Soon, we started descending towards Bangkok through some gloomy weather.
In fact, when we pased away from the cloud were looking at no more than 1500 feet away from ground.
The landing went smoothly and at that point the screen went to a static thank you message.
The taxi to the gate was quite long, but that also means a bit more plane spotting.
Our gate was beside Air Astana's plane.
One last view of the cabin before I disembarked.
I bid farewell to the crew and exited the plane.
The aerobridge was decorated with advertisement and has no glass window like in Singapore SIN.
As the glass bridge was heavily tinted, I could not take a last photo of the plane.
MH783 passengers for the flight back to Kuala Lumpur waiting at the gate.
Arrival at Bangkok BKK and post-arrival trip
Arriving at Bangkok BKK is a bit of a nightmare, and between the long walk involved and the industrial yet sterile-looking place it doesn't seem to be a significant leap over Bangkok DMK.
The distance indicator became a dark joke of how massive the airport is.
The exchange counter there provided a very bad rate - move to the airport train station on landside instead to get a much better rate.
There seem to be a separate area for transfer passengers, but as Bangkok is my final destination I can continue.
Health quarantine facility is also available.
The nearest immigration entrance - priority passengers are supposed to walk further to the priority counters.
Entrance to priority counters - the counters saw less queue so I was done in 1 - 2 minutes.
Arrival FIDS of the day.
Some views of the arrival area.
The luggage carousel was almost like the one at Denpasar DPS, except the voices from the bags seemed to be softer.
My luggage was one of the earlier ones to arrive and I was out to the landside 23 minutes after I have disembarked.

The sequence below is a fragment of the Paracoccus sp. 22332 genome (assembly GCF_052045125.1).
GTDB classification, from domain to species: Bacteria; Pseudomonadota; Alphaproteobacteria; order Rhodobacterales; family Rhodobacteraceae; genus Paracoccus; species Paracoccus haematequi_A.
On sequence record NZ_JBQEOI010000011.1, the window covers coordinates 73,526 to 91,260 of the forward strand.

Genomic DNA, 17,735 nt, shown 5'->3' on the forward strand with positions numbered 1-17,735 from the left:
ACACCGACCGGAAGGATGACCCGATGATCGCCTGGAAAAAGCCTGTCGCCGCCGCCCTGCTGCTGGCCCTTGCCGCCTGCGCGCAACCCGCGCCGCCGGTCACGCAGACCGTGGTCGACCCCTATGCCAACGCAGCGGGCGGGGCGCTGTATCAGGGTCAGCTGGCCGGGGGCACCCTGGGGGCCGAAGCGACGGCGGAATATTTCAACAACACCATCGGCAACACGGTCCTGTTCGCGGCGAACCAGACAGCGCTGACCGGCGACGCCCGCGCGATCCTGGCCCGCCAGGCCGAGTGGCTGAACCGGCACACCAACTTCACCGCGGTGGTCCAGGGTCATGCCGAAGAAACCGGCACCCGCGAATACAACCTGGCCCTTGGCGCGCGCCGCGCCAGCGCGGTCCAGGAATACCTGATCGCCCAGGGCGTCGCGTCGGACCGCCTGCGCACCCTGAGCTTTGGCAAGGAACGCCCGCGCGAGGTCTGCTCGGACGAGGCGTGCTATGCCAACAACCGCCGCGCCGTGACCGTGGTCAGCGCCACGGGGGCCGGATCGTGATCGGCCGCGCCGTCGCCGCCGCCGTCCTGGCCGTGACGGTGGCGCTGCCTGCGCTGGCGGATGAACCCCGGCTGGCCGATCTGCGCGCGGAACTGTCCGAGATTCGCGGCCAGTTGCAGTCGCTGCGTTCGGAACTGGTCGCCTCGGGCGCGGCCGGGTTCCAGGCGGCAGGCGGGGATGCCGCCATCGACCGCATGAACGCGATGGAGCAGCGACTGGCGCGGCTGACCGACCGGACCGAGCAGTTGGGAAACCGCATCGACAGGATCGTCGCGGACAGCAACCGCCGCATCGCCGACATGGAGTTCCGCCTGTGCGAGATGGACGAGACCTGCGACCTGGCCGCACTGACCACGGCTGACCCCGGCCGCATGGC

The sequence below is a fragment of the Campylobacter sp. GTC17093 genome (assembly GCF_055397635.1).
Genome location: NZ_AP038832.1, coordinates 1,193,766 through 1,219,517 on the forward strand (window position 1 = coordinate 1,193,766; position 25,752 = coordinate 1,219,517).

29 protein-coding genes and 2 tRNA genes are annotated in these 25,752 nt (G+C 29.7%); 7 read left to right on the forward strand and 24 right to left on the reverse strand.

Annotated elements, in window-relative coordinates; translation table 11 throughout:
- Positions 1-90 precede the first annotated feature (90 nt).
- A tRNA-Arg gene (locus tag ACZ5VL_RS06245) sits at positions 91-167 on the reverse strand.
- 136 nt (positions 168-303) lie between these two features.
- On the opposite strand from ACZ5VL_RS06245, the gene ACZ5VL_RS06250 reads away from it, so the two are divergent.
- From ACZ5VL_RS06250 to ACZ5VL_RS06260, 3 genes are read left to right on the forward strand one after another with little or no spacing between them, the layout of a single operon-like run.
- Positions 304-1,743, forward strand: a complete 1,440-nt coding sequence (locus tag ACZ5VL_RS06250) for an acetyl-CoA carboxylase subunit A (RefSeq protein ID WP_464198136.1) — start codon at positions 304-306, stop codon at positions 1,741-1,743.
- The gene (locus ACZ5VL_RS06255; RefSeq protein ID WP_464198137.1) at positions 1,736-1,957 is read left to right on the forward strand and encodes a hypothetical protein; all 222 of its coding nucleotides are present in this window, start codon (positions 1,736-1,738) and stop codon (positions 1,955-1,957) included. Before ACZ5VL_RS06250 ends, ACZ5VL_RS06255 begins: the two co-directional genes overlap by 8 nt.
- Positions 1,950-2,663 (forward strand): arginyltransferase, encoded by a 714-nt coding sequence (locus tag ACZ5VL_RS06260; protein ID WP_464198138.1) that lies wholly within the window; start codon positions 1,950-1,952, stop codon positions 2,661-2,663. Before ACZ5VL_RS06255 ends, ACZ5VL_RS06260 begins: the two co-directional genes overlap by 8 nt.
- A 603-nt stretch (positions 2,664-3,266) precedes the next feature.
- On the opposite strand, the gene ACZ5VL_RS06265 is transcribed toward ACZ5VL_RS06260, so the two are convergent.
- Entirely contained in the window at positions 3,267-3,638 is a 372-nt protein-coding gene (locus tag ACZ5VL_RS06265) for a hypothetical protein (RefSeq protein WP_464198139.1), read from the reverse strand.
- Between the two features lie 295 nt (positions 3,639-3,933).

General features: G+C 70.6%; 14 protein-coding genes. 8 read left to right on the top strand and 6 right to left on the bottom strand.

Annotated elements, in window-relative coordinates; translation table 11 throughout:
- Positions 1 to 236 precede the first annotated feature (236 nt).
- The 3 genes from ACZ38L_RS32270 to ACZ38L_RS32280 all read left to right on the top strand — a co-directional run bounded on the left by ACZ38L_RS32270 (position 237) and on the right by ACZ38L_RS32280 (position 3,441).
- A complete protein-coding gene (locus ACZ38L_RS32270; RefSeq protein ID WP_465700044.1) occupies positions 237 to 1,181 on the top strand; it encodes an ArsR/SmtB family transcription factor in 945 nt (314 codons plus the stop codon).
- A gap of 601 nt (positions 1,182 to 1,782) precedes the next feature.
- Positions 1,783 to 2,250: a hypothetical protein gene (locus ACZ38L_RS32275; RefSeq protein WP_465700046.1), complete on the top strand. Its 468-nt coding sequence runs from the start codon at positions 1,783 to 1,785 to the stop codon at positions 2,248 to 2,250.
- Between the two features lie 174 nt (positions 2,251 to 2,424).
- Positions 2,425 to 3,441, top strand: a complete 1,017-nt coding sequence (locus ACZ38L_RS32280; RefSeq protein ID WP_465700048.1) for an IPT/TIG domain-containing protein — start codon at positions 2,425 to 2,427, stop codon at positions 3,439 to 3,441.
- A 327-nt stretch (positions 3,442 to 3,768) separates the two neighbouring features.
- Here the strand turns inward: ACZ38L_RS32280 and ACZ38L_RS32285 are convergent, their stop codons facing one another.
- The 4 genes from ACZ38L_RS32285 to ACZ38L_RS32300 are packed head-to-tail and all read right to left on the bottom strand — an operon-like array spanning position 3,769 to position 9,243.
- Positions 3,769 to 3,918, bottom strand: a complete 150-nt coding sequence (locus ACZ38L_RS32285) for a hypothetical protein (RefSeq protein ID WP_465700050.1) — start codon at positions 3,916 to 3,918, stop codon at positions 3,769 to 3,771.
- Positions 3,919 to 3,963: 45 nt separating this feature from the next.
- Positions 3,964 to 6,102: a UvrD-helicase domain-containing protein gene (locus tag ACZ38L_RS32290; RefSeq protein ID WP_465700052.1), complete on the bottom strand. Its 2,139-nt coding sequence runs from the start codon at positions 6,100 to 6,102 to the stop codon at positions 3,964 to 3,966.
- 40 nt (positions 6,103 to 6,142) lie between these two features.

I proceeded to the airport train station.
Security checks everywhere?
I went down to the platform to take the train.
The platform once again looked pretty bare like the airport (and also the other train stations in the network)
While the train was crowded, I still somehow managed to get a seat.
I stayed at Bed Station Hostel, which has a very ideal location for me (no train ride needed to the airport train station, close to ferry pier, yet still convenient enough to reach from the shopping district) and have pretty good reviews. The hostel itself is pretty pleasant for the price, so naturally I would recommend it even though it's not a very typical combination after a business class trip.
Malaysian Airlines Golden Lounge Regional
Kuala Lumpur - KUL
Bangkok - BKK
The truly multimodal trip from Singapore to Bangkok seems to be daunting at first, but as I love exploring transport options it turned to be enjoyable (but I still slept at the hostel after the trip I almost forgot dinner). The plane trip from Kuala Lumpur KUL to Bangkok BKK also presented with quite a lot of things to review, so my pros/cons this time would be limited to the plane trip instead of also covering other aspects.
Would I do this trip again? Not really, but it stemmed more from the plane type (Malaysia usually operates its 737-800, which represented a huge downgrade) and that my family would think of me as crazy to undertake such that convoluted trip (even my Singapore to Jakarta via Kuala Lumpur CGK was considered as such), but given the same circumstances I would love to do it again.
Some thing done well for the trip: + Reasonable price (MYR930 (US$230) roundtrip) + Rather new aircraft + Very spacious seat and foot cubby (worth mentioning because the space is almost unreal for staggered seat) + Individual air nozzles provision + Reasonably wide IFE options + Very attentive flight attendants + Acceptable food offering
Things that can be improved: - Elbow issues with the main seat control panel - Slightly unstable table - Lack of inflight magazine - Lack of alcoholic beverage options - Powdered teh tarik
Next report: MH A350 short-haul business class on window/aisle seat plus a mid-flight review of the first class.